US Release Date: 02-13-2015
Directed by: Matthew Vaughn
- Colin Firth, as
- Harry Hart/Galahad
- Taron Egerton, as
- Samuel L. Jackson, as
- Richmond Valentine
- Mark Strong, as
- Michael Caine, as
- Arthur/Chester King
- Sophie Cookson, as
- Sofia Boutella, as
- Mark Hamill, as
- Professor James Arnold
- Jack Davenport, as
- Samantha Womack, as
- Michelle Unwin
- Geoff Bell, as
- Edward Holcroft, as
- Nicholas Banks, as
- Jack Cutmore-Scott, as
- Tom Prior, as
- Hanna Alstrom, as
- Princess Tilde
- Bjorn Floberg as
- Swedish Prime Minister
Taron Egerton, Colin Firth and Samuel L. Jackson in Kingsman: The Secret Service.
Kingsman: The Secret Service is a fun, fast-paced homage to James Bond by way of Kick-Ass. Matthew Vaughn, who also directed Kick-Ass, brings a similar sensibility of over-the-top cartoon violence and foul language to this movie. It was loosely based on a comic book but was completely rewritten for the big screen. Vaughn has said in interviews that he wanted to do for the spy genre what Steven Spielberg did for the adventure-serial genre with Raiders of the Lost Ark back in 1981. That is, update it in a fresh, modern way for a new generation. For the most part he succeeds.
Kingsman is a covert (is there any other kind?) international spy organization headquartered in London. It consists almost entirely of upper class “gentlemen” with names borrowed from Arthurian legend. We first meet Colin Firth as Harry Hart (or Galahad) on a mission in the Middle-East in 1997 that goes horribly wrong. One of his fellow Kingsman is killed and Harry blames himself. He goes to see the dead guy's family and gives the guy's young son a medal with a phone number on it.
Flash forward 17 years. The boy is now a young man named Eggsy. In a crisis Eggsy calls the number on the medal and -like Harry Potter discovering Hog Warts- soon finds himself in the middle of spy training – with a heavy emphasis on manners and style. Harry takes the young, uncouth, Eggsy under his wing, determined to not only turn him into a super spy but also a make a gentleman out of him. The witty dialogue is filled with pop culture references and -like Guardians of the Galaxy- it uses several catchy old pop songs to underscore certain scenes. The most notable being KC and the Sunshine Band's “Give It Up”, which plays during the climactic action sequence.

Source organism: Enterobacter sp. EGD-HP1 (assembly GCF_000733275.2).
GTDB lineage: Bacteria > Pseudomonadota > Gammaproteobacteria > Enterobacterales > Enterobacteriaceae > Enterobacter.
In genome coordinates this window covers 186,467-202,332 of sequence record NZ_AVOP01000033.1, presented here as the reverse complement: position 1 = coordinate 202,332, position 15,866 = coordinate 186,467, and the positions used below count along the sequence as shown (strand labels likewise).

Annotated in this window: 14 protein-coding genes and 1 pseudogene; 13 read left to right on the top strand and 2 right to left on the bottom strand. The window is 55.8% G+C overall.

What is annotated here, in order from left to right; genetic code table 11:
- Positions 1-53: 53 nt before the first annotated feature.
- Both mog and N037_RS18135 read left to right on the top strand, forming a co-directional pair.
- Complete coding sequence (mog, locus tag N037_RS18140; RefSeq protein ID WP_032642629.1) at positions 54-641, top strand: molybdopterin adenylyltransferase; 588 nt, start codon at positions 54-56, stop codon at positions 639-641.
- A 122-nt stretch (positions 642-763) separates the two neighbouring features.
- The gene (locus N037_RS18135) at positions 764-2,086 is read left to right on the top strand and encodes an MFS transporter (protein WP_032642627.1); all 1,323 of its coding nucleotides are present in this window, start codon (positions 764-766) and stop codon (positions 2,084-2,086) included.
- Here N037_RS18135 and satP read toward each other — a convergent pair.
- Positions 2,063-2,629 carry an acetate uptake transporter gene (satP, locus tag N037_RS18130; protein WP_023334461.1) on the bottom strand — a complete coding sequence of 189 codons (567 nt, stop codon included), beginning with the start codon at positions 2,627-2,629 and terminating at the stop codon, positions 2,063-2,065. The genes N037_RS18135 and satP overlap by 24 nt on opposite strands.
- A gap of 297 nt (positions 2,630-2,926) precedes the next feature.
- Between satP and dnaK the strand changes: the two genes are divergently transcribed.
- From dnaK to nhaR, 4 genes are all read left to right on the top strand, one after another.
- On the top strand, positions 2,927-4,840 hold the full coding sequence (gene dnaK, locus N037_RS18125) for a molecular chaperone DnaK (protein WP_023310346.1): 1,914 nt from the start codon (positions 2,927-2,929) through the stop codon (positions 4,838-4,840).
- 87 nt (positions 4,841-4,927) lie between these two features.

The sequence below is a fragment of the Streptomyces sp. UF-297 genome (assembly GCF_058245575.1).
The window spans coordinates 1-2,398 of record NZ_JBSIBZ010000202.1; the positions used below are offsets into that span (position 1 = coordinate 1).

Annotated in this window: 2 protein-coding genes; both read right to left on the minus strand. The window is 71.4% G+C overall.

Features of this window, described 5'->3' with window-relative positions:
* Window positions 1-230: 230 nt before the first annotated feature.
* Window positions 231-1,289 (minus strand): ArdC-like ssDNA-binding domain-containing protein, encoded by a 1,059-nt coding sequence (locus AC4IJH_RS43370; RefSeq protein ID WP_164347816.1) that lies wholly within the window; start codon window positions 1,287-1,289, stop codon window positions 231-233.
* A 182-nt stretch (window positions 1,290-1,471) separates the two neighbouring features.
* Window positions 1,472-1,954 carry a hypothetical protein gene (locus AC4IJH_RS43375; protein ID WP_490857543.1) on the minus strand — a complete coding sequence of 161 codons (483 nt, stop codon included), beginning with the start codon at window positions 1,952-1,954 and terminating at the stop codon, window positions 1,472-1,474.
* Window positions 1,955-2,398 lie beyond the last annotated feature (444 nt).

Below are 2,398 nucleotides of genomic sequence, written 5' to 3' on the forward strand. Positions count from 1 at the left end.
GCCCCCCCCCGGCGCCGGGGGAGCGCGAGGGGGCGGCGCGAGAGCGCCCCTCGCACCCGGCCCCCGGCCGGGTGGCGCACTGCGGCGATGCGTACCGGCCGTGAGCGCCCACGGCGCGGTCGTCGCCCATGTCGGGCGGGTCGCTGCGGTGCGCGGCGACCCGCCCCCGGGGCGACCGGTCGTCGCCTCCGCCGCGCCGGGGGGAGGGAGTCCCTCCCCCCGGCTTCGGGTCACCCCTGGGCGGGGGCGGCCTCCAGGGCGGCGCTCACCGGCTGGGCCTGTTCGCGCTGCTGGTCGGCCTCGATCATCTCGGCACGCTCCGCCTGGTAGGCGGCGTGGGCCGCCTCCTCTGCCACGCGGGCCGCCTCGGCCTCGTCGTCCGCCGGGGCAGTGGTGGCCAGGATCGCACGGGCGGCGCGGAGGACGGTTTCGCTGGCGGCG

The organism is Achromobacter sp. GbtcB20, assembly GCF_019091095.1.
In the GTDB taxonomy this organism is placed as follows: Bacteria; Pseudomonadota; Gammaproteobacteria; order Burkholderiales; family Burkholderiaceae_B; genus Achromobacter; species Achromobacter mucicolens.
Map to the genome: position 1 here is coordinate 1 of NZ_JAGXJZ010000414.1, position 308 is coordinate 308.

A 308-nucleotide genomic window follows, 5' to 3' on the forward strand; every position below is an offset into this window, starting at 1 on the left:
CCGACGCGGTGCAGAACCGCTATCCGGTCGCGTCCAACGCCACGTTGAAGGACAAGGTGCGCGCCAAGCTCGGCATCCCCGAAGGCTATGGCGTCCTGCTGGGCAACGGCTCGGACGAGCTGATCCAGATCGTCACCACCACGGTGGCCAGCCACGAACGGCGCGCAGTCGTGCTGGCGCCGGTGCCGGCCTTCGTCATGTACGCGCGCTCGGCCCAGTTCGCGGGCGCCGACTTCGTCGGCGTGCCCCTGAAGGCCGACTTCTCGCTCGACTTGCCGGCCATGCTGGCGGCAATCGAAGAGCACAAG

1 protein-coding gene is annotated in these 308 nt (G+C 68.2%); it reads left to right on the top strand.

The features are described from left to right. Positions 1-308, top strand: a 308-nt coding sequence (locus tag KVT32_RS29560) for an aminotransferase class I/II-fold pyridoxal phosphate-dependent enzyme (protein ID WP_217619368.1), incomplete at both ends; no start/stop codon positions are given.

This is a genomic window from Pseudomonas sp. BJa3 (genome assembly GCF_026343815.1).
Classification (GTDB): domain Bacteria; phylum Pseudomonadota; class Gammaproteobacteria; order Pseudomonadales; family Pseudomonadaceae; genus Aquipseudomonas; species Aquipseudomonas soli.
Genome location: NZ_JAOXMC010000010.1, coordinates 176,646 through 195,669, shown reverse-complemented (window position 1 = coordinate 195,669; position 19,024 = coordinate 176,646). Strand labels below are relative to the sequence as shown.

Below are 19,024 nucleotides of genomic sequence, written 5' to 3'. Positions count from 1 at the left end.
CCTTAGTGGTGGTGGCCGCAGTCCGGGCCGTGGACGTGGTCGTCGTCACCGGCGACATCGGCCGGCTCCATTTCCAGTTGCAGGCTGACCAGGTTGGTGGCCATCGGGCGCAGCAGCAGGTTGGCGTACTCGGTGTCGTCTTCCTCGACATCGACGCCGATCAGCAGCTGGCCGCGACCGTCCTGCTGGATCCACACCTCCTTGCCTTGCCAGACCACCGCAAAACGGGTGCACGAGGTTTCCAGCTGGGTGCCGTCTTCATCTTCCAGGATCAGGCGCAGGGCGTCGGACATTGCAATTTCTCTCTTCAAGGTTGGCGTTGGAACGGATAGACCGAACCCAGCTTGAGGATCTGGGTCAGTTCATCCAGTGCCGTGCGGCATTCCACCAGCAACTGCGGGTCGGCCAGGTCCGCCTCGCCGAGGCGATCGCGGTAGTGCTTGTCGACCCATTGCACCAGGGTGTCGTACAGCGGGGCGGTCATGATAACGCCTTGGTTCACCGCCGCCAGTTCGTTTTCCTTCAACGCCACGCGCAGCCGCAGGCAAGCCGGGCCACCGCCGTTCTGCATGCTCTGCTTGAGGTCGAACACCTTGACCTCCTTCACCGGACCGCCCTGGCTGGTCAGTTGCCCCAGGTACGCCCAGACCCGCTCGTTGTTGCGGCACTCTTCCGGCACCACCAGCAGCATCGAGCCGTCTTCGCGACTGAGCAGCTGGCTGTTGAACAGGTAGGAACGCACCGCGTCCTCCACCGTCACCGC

The script occasionally pokes fun of spy-genre tropes but it also utilizes many of them. Samuel Jackson's Richmond Valentine is a classic Bond villain. He's a shady billionaire with a lisp and a plan to eliminate most of the world's population in order to stop climate change. His henchman is a deadly chick with prosthetic legs and feet with razor sharp blades attached to them. The tribute to Bond even includes the traditional ending with the hero about to bed an attractive female. Only it contains a level of raunchiness that would make 007 blush.
The cast includes the legendary Michael Caine (his Kingsman nickname is Arthur of course). Now 81 he shows no signs of slowing down. And a nearly unrecognizable Mark Hamill has a small part as a professor. Colin Firth is splendid as the impeccably tailored action hero Harry Hart, and this could be a star making role for Taron Egerton. He has looks, charisma and charm to spare and his Eggsy is a welcome new addition to the spy pantheon.
Colin Firth and Taron Egerton in Kingsman: The Secret Service.
There's a long tradition of spoofing the spy genre going back to the 1960s. The Matt Helm series, starring Dean Martin, and the Derek Flint movies, starring James Coburn, were a couple of the more famous early examples. James Bond, who gave birth to the spy craze, started seriously, but became a parody of himself by the 1970s. Mike Myers spoofed these spoofs starting in 1997 with his Austin Powers' series. It was the success of the Jason Bourne films that brought the seriousness back to the genre. Even the James Bond series rebooted itself with a harder edge. Many lamented the loss of the tongue in cheek nature of these films, and obviously writer/director Mathew Vaughn and his co-writer Jane Goldman, were some of those who did.